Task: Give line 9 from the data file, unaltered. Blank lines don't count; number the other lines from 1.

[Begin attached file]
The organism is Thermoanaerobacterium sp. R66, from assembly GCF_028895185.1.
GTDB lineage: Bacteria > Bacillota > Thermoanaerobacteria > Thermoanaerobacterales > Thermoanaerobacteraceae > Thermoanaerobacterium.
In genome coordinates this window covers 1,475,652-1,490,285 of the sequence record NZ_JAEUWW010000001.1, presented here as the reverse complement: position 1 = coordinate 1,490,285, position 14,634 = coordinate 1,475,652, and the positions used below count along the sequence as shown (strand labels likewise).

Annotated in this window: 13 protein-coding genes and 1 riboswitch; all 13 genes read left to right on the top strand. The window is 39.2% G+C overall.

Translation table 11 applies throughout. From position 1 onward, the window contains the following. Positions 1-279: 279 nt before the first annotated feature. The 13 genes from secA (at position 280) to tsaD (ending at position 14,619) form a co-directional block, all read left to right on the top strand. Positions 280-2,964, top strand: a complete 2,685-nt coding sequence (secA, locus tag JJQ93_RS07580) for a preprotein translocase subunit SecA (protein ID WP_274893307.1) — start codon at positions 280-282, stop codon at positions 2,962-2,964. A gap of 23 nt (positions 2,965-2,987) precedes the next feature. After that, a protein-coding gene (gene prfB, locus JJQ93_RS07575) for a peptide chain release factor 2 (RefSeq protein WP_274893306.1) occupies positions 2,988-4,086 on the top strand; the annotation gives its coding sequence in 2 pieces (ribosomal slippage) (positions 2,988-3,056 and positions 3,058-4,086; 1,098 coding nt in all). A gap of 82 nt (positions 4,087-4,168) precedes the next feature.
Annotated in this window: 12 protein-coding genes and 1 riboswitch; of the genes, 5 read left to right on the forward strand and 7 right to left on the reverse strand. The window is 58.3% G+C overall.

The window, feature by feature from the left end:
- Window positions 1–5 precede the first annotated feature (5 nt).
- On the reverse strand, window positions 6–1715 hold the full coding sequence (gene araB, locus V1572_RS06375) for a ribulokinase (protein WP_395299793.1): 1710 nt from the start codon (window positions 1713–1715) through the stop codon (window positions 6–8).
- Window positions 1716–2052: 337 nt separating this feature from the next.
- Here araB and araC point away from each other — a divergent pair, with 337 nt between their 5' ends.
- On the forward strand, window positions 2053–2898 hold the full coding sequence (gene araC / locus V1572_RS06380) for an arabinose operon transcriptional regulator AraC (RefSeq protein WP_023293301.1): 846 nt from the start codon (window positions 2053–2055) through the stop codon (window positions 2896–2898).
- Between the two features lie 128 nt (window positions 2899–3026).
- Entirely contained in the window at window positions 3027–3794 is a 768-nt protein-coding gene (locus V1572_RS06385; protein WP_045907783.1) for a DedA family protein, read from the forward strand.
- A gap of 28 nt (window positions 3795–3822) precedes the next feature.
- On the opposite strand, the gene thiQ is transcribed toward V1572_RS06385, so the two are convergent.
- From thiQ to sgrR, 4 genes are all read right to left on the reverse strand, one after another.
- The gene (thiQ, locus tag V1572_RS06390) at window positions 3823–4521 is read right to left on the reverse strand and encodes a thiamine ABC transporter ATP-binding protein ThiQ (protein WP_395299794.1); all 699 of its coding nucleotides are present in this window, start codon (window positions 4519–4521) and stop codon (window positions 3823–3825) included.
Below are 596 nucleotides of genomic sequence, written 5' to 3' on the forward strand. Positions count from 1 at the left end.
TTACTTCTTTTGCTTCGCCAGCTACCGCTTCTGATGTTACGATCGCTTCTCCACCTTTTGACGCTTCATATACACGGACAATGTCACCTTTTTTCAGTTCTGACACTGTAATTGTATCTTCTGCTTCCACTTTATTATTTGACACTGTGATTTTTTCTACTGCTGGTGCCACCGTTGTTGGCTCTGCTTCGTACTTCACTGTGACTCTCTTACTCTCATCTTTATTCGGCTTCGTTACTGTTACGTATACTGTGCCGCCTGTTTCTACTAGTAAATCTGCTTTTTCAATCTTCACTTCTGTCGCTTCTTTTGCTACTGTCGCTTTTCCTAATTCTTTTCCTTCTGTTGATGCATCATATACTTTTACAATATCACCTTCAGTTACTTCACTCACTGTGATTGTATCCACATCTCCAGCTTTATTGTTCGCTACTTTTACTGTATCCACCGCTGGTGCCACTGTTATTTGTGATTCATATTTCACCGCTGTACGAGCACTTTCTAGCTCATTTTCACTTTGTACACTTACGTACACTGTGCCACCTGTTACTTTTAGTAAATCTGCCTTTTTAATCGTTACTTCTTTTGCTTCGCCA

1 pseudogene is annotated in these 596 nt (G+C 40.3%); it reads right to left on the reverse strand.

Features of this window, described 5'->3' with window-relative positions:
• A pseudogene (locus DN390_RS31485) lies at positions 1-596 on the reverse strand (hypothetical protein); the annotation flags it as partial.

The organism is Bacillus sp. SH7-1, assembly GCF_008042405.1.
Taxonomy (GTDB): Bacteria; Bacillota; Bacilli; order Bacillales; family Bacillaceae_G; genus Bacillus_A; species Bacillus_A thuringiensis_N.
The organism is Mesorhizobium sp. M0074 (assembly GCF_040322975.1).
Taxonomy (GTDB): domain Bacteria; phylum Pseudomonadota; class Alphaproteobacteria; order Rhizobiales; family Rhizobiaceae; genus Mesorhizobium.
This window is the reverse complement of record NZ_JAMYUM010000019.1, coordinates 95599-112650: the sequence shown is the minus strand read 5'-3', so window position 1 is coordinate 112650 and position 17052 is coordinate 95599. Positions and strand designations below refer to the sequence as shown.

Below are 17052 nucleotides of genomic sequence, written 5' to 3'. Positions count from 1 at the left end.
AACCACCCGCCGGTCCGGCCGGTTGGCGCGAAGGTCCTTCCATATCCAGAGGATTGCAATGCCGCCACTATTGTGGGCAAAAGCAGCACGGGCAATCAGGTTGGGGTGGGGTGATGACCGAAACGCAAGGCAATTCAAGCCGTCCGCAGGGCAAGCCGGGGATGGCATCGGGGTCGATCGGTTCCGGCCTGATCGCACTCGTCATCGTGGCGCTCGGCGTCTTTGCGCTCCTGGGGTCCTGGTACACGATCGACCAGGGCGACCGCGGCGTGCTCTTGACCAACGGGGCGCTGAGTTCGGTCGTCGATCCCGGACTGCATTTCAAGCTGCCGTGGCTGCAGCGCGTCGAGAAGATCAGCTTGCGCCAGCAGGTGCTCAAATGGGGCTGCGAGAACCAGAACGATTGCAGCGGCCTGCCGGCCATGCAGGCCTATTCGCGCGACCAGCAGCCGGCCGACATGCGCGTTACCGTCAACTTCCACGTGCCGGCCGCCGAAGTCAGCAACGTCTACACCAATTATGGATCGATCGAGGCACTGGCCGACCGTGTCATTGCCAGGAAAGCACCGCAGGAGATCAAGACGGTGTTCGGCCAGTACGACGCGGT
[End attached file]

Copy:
- On the reverse strand, window positions 6–1715 hold the full coding sequence (gene araB, locus V1572_RS06375) for a ribulokinase (protein WP_395299793.1): 1710 nt from the start codon (window positions 1713–1715) through the stop codon (window positions 6–8).